To say I don't like fish is kind of an overstatement. It's more that I'm just insanely particular about the kind, origin, and preparation. I really only like a few varieties of fish; cod (baked or grilled), mahi-mahi (grilled only), salmon (wood smoked, please), lake perch and walleye (breaded and fried, please, with a side of buttered rye bread and sliced onion). That's it, though. And I'm even picky when it comes to those. I think the reason, primarily, is because we live in the middle - nowhere near an oceanic coast where the fish are fresh (with the exception of the fresh water variety I mention - kinda surrounded by some pretty Great lakes and a load of tributaries here). Nearly all the fish available in my area have been frozen at some point for an undetermined amount of time, and have needed to travel a ridiculously lengthy distance to get here. Some are even caught off North American shores, but then sent to China for processing (I mean...what?!). By the time that fish reaches my grocery store, it's just not fresh enough for me to even consider buying, and in some cases, the odor assaults right through the package. The fish available in "the middle" isn't even close to comparable to the fish caught and served fresh in the coastal areas.
Most of the salmon available here is farmed and treated with dyes (and is never going to grace my table), and the wild caught salmon, while quite delicious, is wildly priced for a dinner for six. Be wary of farmed salmon, especially considering our FDA's response to introducing genetically modified salmon into the mix. The whole situation with farmed salmon (and, in my opinion, farmed fish of any sort) is entirely too scary for me to even entertain the thought.
Every once in a while, though, I'm able to find some decent wild caught cod loins or mahi-mahi (which is to die for on the grill) that meet my expectations and doesn't deplete my wallet all at the very same time (and that is a pretty tall order).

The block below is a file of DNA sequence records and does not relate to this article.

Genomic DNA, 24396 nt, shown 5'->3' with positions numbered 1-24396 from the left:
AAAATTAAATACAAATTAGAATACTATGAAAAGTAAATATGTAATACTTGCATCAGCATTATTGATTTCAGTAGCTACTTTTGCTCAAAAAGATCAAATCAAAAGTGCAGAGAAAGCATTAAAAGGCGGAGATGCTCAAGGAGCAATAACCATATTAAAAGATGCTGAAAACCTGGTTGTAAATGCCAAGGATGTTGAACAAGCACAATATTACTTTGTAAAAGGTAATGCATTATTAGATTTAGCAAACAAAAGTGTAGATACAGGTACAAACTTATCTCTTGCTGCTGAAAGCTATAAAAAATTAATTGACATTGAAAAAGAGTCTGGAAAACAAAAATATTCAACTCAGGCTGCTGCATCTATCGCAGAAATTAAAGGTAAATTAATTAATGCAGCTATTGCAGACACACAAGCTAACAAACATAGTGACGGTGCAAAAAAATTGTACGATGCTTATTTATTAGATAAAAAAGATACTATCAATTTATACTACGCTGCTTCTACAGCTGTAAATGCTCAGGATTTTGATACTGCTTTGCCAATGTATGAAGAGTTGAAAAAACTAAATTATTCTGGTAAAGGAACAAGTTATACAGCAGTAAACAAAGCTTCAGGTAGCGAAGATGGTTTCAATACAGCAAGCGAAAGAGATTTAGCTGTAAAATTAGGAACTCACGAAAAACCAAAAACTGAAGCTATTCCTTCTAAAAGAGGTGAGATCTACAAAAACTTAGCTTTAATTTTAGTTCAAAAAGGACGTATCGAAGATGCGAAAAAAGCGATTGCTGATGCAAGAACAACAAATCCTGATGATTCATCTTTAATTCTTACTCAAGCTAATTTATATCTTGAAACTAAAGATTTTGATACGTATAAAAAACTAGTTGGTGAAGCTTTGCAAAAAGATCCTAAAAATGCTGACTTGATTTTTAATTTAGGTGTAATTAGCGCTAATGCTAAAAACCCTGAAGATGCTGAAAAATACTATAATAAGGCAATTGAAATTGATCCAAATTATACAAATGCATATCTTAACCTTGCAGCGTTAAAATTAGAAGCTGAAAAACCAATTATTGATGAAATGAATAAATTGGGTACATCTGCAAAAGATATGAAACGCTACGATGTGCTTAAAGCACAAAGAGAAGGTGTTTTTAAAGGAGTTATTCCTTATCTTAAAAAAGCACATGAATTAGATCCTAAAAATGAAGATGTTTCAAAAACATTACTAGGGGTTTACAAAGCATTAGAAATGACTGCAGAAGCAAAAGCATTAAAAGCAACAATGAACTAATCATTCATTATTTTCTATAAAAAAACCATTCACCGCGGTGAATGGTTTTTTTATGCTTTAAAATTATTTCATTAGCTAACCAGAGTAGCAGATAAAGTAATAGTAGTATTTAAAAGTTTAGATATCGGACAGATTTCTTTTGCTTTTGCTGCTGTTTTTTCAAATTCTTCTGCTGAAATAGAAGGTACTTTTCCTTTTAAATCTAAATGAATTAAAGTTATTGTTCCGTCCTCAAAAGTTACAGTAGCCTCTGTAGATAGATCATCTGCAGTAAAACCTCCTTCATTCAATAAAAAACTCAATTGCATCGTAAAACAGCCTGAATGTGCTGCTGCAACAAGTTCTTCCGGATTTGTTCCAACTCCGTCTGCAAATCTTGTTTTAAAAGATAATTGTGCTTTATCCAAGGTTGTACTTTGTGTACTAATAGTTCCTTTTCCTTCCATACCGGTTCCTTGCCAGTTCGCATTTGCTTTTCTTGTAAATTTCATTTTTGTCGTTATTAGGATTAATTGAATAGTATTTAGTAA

When shopping for fish and your only source are the local grocery stores, be sure to read all of the information on the packaging. Put it back if it suggests countries or continents other than your own anywhere on the label. If you are buying it thawed from the seafood case (and it usually is thawed, especially if you are from "the middle"), be sure to ask the fellow behind the counter if it is farmed, dyed, previously frozen, country of origin, and how long it's been sitting in that case. If he doesn't know, choose something else that doesn't cost $8-$21 per lb for dinner; for that price, questions must be answered or there is no sale.
With regard to this recipe, I suggest cutting the tail ends from the fillets. Those ends tend to taste more "fishy" than the thicker parts. If you like that, don't bother cutting them off (like I said, I'm admittedly picky about fish). But if you don't want to bite into that, and you don't want to throw away the meat, cook it in a separate dish alongside this one and give it to the dogs or the cats - they love it. Also, I don't measure. This is seriously a sprinkle and cook sort of recipe. Fresh dill is ideal, but dried works well, too - just don't be shy with your sprinkling.
Lemon Dill Baked Cod
- 2 lbs cod, rinsed and patted dry
- 1 lemon
- salt and freshly ground black pepper
- dried dill, or several sprigs fresh dill
- 3 Tbs butter, cut into small chunks
- 6-8 lemon wedges, for serving
Position oven rack to the second position. Preheat oven to 475 F. Line a 15x10 jelly roll pan with aluminum foil (optional).
Trim the thin tail ends of the cod. Cut the cod into equal size chunks (usually about 4" long), and place on the prepared sheet.
Cut the lemon into quarters. Squeeze the juice of all lemon chunks over the fish. Tuck the spent lemon wedges in between the fish pieces. Pluck off any seeds that land on the fish and discard them.
Sprinkle the cod generously with salt. Grind the pepper over the fish. Sprinkle generously with dried dill (or, if using fresh dill, tuck the sprigs around the fish).
Bake in preheated oven for about 10 minutes. Switch temperature control to Broil. Broil 1-2 minutes, or until fish just begins to sizzle and edges begin to brown and fish flakes easily with fork. Remove immediately.
Serve topped with pan juice and extra fresh lemon wedges.